Boys, it is said, will be boys. Not so long ago, Donald Trump boasted to Kim Jong-un that his nuclear button was bigger and more powerful than Kim’s; earlier Kim had boasted that he always kept his button on the table, which implies in Korean that it was too big to carry around. Mercifully we didn’t get to know the truth: they didn’t reach the stage of “you show me yours and I’ll show you mine”.
Last week, two super-rich grown-up boys, Jeff Bezos and Richard Branson, were playing rocket-rocket, while the third, Elon Musk, bided his time. Each player was out to prove that his rocket was bigger, faster, shinier and went higher. It’s difficult to say who won: Branson was off first to 86km, beating “Jeff who?”—as he referred to Bezos—by nine days. Bezos went higher, touching 106km and sniggered at Branson for not even crossing the Karman Line, the widely acknowledged beginning of space. They now call themselves astronauts, though the Federal Aviation Administration requires that they should have “demonstrated activities during flight that were essential to public safety”, and not just taken selfies. The astronaut wings pinned on their chests were made by their own companies.
Frankly, this was no front-page stuff. No Yuri Gagarin or Apollo 11 moments of global bated breath, no spacewalk, no space suits even. The brief weightlessness, like on top of a roller-coaster, was a trick; they were still under 97 per cent gravity. Their landing statements are unlikely to inspire generations: “What a day. What a day. What a day. What a day,” said Branson; “Best. Day. Ever,” proclaimed Bezos. They were what they appeared: two bored billionaires in mid-life crises holding on to flagging manhood; nobody missed the phallic symbolism of Bezos’s New Shepard rocket.
But the rich can assume noble attitudes: a small step for mankind’s future. To save an overburdened earth, we need to colonise space, the moon and Mars for starters. Human beings will be suitably engineered to survive: your cousin in a park-facing apartment on Mars may develop antennae, but he will get Amazon delivery. Planets will be “terra-formed,” or changed to suit humans. Musk helpfully wants to nuke Mars to warm it up; he’s made T-shirts to that effect. Bezos wants to move all polluting industry into space. The logic of destroying space to save the earth boggles the mind.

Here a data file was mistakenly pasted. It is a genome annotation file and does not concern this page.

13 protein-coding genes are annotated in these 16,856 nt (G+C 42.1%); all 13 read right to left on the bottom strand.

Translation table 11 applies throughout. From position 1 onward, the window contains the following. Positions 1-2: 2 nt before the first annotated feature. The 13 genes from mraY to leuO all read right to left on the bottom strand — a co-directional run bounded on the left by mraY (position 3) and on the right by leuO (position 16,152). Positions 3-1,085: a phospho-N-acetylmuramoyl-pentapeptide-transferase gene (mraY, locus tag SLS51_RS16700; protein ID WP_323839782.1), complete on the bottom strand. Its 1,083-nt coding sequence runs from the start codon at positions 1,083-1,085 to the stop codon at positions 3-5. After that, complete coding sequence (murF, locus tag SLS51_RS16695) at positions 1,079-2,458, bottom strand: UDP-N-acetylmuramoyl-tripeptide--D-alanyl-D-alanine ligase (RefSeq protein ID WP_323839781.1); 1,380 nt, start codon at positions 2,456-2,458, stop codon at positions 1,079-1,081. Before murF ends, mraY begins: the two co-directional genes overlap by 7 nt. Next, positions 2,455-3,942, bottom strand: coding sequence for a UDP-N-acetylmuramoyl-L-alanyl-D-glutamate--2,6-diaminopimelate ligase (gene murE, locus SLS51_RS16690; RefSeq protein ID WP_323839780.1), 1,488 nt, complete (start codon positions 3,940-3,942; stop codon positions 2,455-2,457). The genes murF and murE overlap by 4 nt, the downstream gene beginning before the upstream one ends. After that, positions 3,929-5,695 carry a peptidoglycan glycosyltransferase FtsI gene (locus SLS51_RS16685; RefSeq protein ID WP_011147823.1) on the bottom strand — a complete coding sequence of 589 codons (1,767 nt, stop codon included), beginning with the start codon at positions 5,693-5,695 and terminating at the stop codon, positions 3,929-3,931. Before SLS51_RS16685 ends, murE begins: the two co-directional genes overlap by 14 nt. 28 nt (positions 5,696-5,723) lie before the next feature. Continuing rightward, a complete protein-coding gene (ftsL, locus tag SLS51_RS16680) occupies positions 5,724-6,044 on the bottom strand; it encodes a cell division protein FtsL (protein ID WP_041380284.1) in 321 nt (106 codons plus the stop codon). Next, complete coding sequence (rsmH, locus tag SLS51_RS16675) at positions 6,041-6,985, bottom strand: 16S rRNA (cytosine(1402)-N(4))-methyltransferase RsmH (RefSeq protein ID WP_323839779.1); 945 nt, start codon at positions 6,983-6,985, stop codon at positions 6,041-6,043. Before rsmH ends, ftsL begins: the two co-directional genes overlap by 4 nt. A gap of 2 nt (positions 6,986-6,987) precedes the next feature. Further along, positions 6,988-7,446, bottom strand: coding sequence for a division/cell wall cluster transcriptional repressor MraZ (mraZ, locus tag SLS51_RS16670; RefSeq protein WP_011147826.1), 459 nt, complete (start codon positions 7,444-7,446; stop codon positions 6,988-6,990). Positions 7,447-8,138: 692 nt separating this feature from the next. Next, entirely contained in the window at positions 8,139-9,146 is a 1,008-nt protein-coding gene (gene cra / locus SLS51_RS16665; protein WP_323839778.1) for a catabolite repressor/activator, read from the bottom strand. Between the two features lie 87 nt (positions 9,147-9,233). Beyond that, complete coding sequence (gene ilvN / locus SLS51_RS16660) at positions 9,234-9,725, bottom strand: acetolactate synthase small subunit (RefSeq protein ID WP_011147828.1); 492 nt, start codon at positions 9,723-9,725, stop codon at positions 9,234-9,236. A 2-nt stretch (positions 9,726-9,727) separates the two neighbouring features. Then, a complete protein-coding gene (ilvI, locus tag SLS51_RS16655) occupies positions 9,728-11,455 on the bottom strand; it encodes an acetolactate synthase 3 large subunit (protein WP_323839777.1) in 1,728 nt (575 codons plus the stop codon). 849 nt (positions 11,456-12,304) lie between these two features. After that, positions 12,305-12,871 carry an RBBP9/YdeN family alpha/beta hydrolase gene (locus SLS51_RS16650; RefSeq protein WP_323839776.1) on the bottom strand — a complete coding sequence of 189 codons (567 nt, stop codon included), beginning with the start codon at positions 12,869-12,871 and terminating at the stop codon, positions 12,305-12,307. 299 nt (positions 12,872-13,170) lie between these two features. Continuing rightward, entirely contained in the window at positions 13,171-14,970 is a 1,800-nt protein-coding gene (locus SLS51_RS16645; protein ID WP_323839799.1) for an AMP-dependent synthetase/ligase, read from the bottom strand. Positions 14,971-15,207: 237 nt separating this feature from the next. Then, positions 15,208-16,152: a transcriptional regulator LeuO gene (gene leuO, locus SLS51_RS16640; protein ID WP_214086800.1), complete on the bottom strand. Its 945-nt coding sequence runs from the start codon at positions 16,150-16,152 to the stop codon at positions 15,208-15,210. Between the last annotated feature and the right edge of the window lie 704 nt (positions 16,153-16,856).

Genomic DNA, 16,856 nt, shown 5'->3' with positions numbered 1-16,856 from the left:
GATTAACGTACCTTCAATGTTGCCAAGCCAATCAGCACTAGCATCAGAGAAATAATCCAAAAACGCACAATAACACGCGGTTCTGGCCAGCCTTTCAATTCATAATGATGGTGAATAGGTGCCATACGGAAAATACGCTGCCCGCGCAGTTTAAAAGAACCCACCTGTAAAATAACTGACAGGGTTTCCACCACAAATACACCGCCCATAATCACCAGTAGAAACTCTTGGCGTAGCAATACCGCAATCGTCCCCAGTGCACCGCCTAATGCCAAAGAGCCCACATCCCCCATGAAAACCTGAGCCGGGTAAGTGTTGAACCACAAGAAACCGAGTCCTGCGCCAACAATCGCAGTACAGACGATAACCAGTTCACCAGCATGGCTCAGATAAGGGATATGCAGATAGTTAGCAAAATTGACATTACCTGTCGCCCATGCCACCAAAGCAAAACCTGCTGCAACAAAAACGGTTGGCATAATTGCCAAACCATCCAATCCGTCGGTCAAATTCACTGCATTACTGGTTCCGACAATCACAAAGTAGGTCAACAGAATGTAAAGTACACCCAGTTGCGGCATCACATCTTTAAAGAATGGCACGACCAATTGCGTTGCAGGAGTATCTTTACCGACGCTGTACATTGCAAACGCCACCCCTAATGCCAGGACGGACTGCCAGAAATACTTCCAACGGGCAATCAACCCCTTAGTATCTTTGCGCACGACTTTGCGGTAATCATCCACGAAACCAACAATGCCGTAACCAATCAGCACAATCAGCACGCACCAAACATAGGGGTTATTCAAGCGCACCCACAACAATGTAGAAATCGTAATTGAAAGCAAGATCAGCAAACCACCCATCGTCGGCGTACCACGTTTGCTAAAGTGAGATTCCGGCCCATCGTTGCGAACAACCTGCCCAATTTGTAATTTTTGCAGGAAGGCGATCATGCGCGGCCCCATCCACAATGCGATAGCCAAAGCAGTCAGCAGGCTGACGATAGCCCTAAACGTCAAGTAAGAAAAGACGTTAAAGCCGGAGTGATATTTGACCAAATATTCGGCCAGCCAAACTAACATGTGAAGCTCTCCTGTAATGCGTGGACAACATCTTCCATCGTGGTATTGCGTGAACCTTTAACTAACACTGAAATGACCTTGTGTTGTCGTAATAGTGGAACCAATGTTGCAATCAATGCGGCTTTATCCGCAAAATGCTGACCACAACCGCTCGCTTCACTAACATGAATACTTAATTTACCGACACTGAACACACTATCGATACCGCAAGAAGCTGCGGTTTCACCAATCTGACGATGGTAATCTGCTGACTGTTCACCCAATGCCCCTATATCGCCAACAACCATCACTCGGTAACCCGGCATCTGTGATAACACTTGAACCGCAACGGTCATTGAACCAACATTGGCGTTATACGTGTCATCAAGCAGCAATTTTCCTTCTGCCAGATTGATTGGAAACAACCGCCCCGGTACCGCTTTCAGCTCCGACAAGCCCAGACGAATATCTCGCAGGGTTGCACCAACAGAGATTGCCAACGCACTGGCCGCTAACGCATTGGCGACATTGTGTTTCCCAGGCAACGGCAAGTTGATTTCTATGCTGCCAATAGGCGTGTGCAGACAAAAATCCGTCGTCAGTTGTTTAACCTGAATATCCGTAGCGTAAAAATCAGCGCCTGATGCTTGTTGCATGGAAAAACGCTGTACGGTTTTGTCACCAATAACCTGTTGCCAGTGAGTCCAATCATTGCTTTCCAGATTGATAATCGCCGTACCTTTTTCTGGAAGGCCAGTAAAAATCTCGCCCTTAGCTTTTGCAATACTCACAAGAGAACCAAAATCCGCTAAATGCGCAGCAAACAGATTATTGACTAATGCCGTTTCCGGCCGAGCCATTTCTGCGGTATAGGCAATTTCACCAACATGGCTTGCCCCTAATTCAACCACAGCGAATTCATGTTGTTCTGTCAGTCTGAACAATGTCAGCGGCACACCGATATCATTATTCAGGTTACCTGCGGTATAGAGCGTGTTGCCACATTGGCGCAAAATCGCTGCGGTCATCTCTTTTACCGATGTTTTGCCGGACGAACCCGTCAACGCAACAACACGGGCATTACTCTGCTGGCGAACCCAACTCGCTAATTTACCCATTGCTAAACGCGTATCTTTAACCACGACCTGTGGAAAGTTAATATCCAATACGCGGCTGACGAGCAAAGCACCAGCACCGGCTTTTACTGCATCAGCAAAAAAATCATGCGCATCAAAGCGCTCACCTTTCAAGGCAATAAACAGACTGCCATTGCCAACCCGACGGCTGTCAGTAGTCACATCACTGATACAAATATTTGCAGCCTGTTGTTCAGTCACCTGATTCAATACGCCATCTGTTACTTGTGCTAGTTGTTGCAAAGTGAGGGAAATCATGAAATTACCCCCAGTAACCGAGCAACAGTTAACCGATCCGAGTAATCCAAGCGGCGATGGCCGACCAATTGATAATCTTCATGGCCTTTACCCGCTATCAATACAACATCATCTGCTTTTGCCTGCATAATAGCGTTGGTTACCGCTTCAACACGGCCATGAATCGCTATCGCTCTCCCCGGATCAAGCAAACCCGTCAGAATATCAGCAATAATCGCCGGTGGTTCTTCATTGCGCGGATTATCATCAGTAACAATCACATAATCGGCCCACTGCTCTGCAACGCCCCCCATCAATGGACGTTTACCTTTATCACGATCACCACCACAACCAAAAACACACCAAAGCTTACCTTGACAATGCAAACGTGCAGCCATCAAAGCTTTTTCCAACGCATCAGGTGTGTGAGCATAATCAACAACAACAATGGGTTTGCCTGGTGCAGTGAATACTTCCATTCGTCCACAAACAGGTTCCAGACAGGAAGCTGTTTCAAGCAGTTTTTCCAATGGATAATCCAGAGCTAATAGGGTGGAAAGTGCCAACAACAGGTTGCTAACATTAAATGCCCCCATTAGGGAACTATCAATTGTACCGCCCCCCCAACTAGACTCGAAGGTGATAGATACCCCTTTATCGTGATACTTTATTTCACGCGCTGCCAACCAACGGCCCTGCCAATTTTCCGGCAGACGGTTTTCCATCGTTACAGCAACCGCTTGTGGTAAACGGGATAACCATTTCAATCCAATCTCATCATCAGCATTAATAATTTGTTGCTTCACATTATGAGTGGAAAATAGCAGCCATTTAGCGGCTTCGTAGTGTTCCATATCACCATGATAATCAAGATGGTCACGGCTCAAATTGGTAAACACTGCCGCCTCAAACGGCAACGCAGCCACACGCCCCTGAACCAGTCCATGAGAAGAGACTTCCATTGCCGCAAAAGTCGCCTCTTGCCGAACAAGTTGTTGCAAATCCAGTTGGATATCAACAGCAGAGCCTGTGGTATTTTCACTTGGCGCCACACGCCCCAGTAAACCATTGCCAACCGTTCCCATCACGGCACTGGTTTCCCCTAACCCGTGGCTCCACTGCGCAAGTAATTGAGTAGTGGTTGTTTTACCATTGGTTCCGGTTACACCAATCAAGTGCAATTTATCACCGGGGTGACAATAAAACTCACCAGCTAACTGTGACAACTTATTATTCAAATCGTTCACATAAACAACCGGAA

Given the deep philosophical and ethical issues involved in playing God, hubris is no solution for dystopia. Nothing in human nature inspires the belief that we will behave any differently in space than on earth, that we will not compete, corrupt and destroy. The thin Space Law regime needs serious overhaul before we hand over space to private buccaneers who don’t pay their taxes on earth, or even allow bathroom breaks for employees. For the moment, fortunately, this is just about vanity joyrides for the rich. Tom Hanks and Lady Gaga have booked seats at a quarter of a million dollars each and thousands, who don’t know what to do with their money, are in queue.
The truth is that at that distance the earth still looks beautiful. From the largest windows in space—again largest—of the Bezos capsule, the super-rich will only see an idyllic blue planet. They will not see the teeming millions, the hungry, the sick, the tormented. They will not see borders or wars that never end or refugees on rafts. Or ugly coal mines, or mountains of plastic. Or the dying Amazon, or villages without schools or hospitals. Their conscience will be clear, their egos sky-high, their money well-spent. That’s why rockets have an escape velocity.